Can You Imagine the Outcry if a Retail Business Did This?


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The Wall Street Journal, in business since July 8, 1889, when their first issue was published, is the leader in a long line of online newspapers that have added a new word to our vocabulary; “paywall”.

A paywall is a “method of restricting access to online content via a paid subscription as a way to increase revenue after years of decline in paid print readership and advertising revenue”, as cited by Wikipedia.

The WSJ is not the only online newspaper to do this. The New York Times, The Boston Globe and the Financial Times also require payment or some form of subscription service to read the articles they publish. Is this the type of service their customers desire?

Well, some may say this makes sense because consumers have moved away from print news and on to online sources. Charging for access to this online content is a way of generating revenue to offset these losses. That’s a fair statement.

But, as Dan Kennedy writes in the Guardian, which doesn’t charge for their online content by the way;

“After several years of trying to make a go of free access supported by advertising, news organizations are once again poised to try charging for online content.”

Dan continues;

“Now, I have no philosophical objection to the idea that news organizations ought to be able to charge for their online content. The problem is that it’s highly unlikely to work – mainly because there are too many sources of free, high-quality news with which they’re competing.”

An example of the negative effects of a paywall, even with a rock-bottom price — 99 cents for a 13-week introductory period, or just over 4 cents a week, and $1.99 for each week after that — traffic is down sharply at the NY Daily News after they instituted their paywall on February 1, 2018.

Page views in February plummeted a staggering 45 percent over the same month last year, according to comScore, to 109 million from 197 million. The number of unique visitors dropped just 12 percent, to 25.9 million in February, according to comScore.

Now, let’s put this in the context of a retail business located on a busy street in the main shopping district of your town.

Row after row of big box stores, small “mom & pop” businesses and national chains all vie for your attention. Neon signs light up the street. Bold lettering and bright window displays shout “Come inside and see what we offer”. They battle for your attention.

Something catches your attention in the store window across the street. After navigating the traffic, you reach the store and turn the handle on the door. It’s locked.

Just then an employee holds up a sign that reads “You have 5 free opportunities to browse our store. Subscribe today for unlimited access”. Or this one; “We hope you’ve enjoyed your free shopping. Continue shopping by subscribing today” (The Boston Globe).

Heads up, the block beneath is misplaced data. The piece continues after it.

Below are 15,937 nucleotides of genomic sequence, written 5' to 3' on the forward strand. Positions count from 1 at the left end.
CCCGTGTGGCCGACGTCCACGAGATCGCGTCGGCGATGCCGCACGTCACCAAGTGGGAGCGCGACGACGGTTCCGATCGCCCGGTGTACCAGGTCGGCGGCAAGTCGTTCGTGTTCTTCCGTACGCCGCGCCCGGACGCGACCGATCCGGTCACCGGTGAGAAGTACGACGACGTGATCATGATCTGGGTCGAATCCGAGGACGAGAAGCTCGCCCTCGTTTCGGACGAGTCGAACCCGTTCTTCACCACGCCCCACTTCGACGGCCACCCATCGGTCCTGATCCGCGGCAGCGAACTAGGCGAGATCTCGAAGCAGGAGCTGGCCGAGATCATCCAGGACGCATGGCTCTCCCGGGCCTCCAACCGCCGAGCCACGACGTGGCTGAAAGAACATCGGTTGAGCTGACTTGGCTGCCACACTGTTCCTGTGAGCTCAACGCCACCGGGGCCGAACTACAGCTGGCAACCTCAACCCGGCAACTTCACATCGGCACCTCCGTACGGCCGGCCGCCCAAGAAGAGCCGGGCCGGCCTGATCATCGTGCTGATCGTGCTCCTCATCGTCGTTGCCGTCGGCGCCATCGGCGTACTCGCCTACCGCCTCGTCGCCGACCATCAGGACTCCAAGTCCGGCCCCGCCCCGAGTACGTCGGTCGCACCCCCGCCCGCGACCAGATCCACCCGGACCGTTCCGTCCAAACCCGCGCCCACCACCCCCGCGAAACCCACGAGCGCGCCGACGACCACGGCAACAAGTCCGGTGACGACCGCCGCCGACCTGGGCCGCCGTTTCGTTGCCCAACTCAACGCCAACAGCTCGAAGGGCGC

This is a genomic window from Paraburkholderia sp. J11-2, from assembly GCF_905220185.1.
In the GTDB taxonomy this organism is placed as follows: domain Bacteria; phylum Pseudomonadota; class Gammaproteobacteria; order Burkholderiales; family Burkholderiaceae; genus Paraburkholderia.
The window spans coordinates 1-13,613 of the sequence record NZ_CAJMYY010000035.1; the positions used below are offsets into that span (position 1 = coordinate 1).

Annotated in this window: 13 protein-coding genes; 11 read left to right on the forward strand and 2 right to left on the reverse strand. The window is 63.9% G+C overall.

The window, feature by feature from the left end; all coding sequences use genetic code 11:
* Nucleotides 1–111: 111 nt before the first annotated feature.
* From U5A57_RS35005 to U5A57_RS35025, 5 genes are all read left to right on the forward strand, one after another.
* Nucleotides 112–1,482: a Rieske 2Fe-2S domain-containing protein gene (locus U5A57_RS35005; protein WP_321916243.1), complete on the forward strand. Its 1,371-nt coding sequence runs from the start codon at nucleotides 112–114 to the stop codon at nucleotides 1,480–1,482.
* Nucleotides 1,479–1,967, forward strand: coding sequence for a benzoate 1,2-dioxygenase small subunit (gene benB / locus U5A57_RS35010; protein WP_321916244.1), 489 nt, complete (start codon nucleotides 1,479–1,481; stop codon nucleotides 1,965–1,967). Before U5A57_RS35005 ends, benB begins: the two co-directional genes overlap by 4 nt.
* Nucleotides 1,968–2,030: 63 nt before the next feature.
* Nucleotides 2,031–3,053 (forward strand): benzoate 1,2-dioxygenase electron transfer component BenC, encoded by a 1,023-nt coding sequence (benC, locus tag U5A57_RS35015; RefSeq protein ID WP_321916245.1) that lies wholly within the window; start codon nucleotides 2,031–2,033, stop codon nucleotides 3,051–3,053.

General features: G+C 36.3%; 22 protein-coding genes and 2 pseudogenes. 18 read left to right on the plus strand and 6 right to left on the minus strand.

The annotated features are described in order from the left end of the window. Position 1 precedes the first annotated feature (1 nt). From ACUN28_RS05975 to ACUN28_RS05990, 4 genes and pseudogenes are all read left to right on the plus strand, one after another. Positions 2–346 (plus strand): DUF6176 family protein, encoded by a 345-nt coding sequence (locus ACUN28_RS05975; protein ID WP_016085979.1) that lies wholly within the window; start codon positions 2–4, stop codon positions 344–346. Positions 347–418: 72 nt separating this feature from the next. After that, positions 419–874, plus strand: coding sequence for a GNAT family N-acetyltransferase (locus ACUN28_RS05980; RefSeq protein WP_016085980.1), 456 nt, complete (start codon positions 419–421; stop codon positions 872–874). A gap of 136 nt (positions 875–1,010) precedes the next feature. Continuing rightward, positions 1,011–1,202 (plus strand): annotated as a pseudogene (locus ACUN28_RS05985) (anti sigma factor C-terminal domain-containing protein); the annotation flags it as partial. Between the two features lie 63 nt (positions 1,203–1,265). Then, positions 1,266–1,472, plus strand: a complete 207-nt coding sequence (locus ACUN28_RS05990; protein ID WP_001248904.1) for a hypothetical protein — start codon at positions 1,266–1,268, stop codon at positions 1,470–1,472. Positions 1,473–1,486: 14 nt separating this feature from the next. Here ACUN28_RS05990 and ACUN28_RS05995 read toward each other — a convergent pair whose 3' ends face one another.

Can You Imagine the Outcry if a Retail Business Did This?

Or worse yet they let you into the store to view the merchandise on the first few tables or racks, but you are prohibited from seeing the remaining merchandise unless you pay their fee.

Are you kidding me? If that’s me I’m walking away right then. Take your “5 free opportunities and shove ‘em!

Why should anyone shop at your business when you offer the same, or similar, products as your competition down the street? Do you provide so much extra value in everything you do to justify charging me just to enter and view your offerings? I doubt so.

Just as Google News or The Associated Press each carry their take on the top stories of the day for free, there is plenty of competition that willing make it easy for you to shop without making you jump through hoops.

I like the products you offer. They’re reasonably priced and of the quality I desire.

But most of all I appreciate how you greet me with a smile as I enter. You continually show how much you value my business and welcome me with open arms. Thank you so much, that means a lot.

But, as soon as I feel you overcharge me or treat me “like a number”, that appreciation is gone. When you try to get more money from me to offset some failed business practices I’m going somewhere else. And somewhere that doesn’t have their own version of a paywall!

Am I asking for too much?

Copyright © 2018 Steve DiGioia

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Republished with author's permission from original post.

Steve DiGioia
Steve uses his 20+ years of experience in the hospitality industry to help companies and their employees improve service, increase morale and provide the experience their customers' desire. Author of "Earn More Tips On Your Very Next Shift...Even If You're a Bad Waiter" and named an "ICMI Top 50 Customer Service Thought Leader" and a "Top Customer Service Influencer" by CCW Digital, Steve continues his original customer service, leadership and management-based writings on his popular blog.


  1. I guess some retailers already charge a premium to shop in their stores, by virtue of their prices simply being higher. Self same products in a fancy department store for example may be 5-10% more… not quite the same as explicitly charging for admission I know but same result to customers pocket.

    And guess what…its fancy department stores that seem to be going out of business.

    Giving the customer a great experience without (seemingly) charging for it is possible but certainly not easy.

  2. Hi Andy,
    True, the pricing structure of high-end stores does dissuade many customers in the same manner a paywall may. But at least you aren’t forbidden to enter (whether you purchase or not), as a paywall does. Thanks,


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